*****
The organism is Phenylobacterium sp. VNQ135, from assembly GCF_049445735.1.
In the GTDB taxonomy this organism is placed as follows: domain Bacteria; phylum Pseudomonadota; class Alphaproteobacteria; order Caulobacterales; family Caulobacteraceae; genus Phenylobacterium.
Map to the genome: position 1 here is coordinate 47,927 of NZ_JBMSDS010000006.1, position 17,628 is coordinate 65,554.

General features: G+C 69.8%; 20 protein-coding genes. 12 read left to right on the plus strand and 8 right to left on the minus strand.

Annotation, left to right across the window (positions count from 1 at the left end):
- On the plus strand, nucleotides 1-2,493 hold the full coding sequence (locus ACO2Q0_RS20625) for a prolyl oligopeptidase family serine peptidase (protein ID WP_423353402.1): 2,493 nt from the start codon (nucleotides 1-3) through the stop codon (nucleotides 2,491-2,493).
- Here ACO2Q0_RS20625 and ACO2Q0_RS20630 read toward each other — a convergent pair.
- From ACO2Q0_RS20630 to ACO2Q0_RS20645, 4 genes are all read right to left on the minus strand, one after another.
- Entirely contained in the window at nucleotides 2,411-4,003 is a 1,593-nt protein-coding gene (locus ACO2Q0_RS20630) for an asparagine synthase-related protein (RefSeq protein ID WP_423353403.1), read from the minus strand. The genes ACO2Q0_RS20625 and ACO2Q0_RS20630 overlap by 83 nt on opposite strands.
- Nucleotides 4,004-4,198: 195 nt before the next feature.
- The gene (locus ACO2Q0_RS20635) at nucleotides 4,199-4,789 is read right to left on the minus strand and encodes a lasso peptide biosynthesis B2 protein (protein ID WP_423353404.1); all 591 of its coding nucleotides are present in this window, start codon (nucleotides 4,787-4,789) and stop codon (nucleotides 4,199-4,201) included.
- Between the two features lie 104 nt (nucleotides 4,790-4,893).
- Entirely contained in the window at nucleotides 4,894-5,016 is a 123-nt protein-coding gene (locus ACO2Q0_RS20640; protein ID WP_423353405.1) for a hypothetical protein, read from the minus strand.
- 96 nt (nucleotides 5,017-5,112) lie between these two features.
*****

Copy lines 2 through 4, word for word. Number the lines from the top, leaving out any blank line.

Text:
In the GTDB taxonomy this organism is placed as follows: domain Bacteria; phylum Pseudomonadota; class Alphaproteobacteria; order Caulobacterales; family Caulobacteraceae; genus Phenylobacterium.
Map to the genome: position 1 here is coordinate 47,927 of NZ_JBMSDS010000006.1, position 17,628 is coordinate 65,554.

General features: G+C 69.8%; 20 protein-coding genes. 12 read left to right on the plus strand and 8 right to left on the minus strand.